But as annoying as that all may sound, it’s actually fun. There’s an energy here that is loose and vibrant, and never really takes itself too seriously. So I try to get that energy in me, too (with varying success), and just accept that my home is also home to many people. The good thing is, there’s not a single poopy-pants on Emily’s whole team, which makes it much easier. They’re all super cool. If anything, I’m the poopy-pants. And everything always is cleaned, emptied, and tied up in a bow by the time the kids come home from school. Emily’s made it clear to her team that 5 pm means our house is back to our house, and they are super courteous and respectful, and they’re probably thankful to escape before the kids come in melting down about me not playing “The Lone Dinosaur” in the car ride home.
Speaking of kids, that’s a pretty big deal when you’re married to an “I” word. How do you stay a lifestyle influencer without exposing your kids to the insanity that is social media? No, I’m really asking. How do you do that? Because we’re trying our best and it’s still very hard. Emily and I have definitely gone round and round about the privacy thing regarding the kids. I’d love to tell you that we’ve had big dramatic screaming matches about it, just to make this juicier, but the truth is that we’re on the same page about it. We decided that they get to choose their level of involvement in the photos and videos. We don’t push anything, and almost never involve the kids in sponsored things anymore. We’ve toyed with only showing the backs of their heads in her Instagram feed, too, which seems good to me. But Insta-stories are a different story (see what I did there?). Because the stories only last a day, it feels okay showing Charlie’s first lost tooth or Elliot’s scooter crash. I don’t know if that’s the right answer, but it’s what we’re going with right now. It’s still concerning to have your kids out there in such a widely viewed way. I’m not stoked when they’re recognized and it’s not fun for anyone when a stranger knows their names. If that happens, I get real bristly, sorry in advance. Maybe we’ll start putting things over their faces on social media like Kristen Bell does. Who, by the way, Emily literally refers to as “…my future-best-friend Kristen…” and she’s not joking in the slightest. So Kristen, if you’re reading this, let’s make that happen.
The only other privacy thing that’s a bummer is that I literally can’t play hooky because my whereabouts are always known! I’m not saying I would, or that it’s ever happened, but let’s just pretend that I told a potential client last year that I was booked on another video when in fact I was taking a booze cruise in our pontoon, and let’s just say that in this pretend scenario Emily posted a story with me in it, and let’s just say I didn’t sleep that night because of the anxiety that my client would catch me in a lie. Again, all hypothetical. And I know, I know, I shouldn’t lie in the first place, but sometimes you just want to drink greyhounds on a boat instead of going to work! Hypothetically.
Don’t Feel TOO Bad For Me…
There are, however, perks to being married to an influencer. I’m sure I’ll get a lot gruff for this, but it’s pretty rad to get VIP treatment at a place just because your spouse is willing to post a picture of it. That’s when I feel like a true hanger-on, and I’m not ashamed of it. I don’t have to do any of the work except maybe take a pic of her sitting at a hotel bar, and I get to reap the benefits of being an influencer. It definitely enhances any trip to know that we may have a little bottle of champagne waiting for us in the hotel room, or get a table at the busy restaurant downstairs. I just have to convince Emily to do a few stories during our stay. I mean, I would totally do it myself, but I only have like 23 followers, so I don’t think that would be a good trade for the restaurant. That’s the other thing about this whole setup: I’m not a social media guy, like at all. I never post on Instagram, barely check in on it, I didn’t even update it to see stories until like six months ago, and yet my wife has bought a couple houses in large part because of her involvement on that platform. How crazy is that? Don’t get me wrong, her success is built on her design skills and blog, but Instagram definitely plays a big part these days. It’s all tied together.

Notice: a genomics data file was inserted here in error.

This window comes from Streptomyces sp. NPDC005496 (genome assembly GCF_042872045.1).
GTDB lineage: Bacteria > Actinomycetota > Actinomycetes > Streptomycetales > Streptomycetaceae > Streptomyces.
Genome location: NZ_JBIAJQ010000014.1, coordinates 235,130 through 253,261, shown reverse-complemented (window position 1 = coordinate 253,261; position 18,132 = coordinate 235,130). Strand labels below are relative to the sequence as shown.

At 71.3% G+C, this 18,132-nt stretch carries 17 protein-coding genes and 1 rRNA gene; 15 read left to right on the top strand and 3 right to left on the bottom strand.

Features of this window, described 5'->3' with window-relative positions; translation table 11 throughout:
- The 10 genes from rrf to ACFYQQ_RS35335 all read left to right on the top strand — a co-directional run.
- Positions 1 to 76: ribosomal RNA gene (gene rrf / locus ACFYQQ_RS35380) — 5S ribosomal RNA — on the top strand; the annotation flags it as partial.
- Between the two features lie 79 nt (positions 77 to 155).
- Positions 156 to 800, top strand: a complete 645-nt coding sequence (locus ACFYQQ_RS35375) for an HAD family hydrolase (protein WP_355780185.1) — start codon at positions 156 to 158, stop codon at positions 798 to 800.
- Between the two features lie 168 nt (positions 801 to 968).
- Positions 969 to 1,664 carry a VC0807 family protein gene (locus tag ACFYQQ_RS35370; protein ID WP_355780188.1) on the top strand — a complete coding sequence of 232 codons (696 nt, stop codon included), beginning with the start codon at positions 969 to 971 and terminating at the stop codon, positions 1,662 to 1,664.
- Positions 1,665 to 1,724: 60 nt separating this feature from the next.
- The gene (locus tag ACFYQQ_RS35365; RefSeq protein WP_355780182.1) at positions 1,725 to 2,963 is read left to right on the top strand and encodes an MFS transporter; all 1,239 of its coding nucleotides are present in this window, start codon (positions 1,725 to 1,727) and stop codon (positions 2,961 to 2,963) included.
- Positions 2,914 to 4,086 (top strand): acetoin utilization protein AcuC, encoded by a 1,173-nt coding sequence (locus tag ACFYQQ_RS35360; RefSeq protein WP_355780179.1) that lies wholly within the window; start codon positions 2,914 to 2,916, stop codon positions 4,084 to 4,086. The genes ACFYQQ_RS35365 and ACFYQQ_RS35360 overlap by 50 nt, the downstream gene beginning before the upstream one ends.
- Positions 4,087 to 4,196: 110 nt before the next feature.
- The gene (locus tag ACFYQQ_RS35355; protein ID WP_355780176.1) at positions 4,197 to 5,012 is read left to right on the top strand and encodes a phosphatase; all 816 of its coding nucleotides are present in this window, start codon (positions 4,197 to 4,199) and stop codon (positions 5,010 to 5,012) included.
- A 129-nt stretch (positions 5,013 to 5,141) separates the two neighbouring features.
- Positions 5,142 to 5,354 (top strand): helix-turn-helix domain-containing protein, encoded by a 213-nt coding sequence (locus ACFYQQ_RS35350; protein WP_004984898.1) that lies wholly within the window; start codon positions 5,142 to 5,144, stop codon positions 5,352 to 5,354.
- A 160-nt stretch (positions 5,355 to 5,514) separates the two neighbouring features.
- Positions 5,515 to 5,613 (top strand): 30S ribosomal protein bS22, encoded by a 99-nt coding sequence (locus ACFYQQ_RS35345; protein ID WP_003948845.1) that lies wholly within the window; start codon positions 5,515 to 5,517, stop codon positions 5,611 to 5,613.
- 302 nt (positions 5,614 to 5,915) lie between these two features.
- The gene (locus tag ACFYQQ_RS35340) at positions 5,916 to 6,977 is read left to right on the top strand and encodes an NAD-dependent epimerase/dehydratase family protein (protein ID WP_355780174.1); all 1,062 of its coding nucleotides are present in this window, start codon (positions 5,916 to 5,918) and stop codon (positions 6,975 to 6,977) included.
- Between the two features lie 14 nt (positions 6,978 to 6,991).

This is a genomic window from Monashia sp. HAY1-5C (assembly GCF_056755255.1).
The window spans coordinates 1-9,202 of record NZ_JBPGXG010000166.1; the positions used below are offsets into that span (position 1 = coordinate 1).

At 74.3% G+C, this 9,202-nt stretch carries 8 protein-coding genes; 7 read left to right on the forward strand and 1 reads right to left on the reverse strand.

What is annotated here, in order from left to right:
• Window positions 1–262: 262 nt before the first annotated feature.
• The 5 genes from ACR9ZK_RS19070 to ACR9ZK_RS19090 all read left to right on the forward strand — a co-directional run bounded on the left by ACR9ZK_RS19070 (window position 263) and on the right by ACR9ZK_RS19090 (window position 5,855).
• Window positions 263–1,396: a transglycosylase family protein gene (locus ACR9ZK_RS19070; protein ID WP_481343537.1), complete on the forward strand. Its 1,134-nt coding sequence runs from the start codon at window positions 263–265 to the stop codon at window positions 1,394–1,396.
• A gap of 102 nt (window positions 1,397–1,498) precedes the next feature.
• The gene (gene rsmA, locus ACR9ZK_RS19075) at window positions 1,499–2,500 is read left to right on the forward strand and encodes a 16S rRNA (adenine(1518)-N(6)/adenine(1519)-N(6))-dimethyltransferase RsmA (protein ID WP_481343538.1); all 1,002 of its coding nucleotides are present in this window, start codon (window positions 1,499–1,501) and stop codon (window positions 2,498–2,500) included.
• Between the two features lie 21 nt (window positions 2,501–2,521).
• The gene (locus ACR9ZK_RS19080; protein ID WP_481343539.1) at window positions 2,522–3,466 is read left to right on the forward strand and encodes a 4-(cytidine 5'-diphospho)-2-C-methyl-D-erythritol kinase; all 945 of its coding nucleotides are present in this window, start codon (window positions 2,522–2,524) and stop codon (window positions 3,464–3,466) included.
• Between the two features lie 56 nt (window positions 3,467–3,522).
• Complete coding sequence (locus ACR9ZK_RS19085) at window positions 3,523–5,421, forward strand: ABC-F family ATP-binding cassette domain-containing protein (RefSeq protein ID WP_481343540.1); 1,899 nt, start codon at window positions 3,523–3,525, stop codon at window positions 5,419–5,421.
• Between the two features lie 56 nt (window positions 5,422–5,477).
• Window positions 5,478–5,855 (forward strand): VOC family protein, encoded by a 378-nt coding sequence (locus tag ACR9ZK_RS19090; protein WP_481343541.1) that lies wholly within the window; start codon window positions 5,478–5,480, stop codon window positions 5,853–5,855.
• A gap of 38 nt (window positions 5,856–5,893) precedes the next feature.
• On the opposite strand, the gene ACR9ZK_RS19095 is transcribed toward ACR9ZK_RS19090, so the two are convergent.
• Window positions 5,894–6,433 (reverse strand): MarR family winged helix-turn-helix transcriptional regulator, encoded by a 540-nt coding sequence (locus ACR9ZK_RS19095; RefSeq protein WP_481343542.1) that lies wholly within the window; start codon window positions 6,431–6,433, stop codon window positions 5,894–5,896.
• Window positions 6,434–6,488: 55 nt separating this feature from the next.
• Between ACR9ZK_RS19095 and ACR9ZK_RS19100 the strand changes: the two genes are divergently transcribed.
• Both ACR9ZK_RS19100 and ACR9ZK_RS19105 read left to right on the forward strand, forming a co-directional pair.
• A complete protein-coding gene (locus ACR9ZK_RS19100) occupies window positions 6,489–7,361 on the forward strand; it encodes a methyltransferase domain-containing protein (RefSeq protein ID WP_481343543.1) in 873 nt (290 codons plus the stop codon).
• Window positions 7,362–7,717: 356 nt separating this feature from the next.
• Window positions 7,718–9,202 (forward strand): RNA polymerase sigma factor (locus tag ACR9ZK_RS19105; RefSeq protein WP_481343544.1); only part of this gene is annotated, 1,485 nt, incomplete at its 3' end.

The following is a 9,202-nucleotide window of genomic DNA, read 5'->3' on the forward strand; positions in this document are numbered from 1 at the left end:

“I’ve definitely gained a new respect for Instagram people, to see how much actually goes into it.” — Brian Henderson
And by the way, she is killing this Insta game, with the help of her team. They work insanely hard—brainstorming, designing, shooting, coming up with new ways to see Emily in biker shorts. I can’t with those, by the way, sorry guys. I just can’t. But I’ve definitely gained a new respect for Instagram people, to see how much actually goes into it. I imagine all the influencers have to have a whole team. I hope. God, I hope Emily isn’t the only one working this hard and all the others are just rolling out of bed, pouting their lips and saying “…Samsung, bae…” and reaping the benefits that Em does by actually trying to create things you would find fun and interesting. Ugh. Whatever. Either way, it’s fine. It’s opening up her brand to more and more people and allowing her to do more stuff with her career, which is cred-azing.
And that’s good for me to keep that in mind when things get inconvenient here at the Henderson house. It’s easy to be pessimistic about it all, and complain about the more disruptive aspects of it, but I can’t say it hasn’t made our lives, on a whole, a little better. I can think of so many jobs that are more intrusive and annoying, that have more demands and less flexibility, which add stress to your life and family, and I’m super lucky that my wife is doing what she’s doing. I need to remember that the next time I can’t find my laptop because they’ve cleared out my office out to load in a Halloween story for fall. You know what I’m saying? Well, of course, you do, that’s happened to you before, too.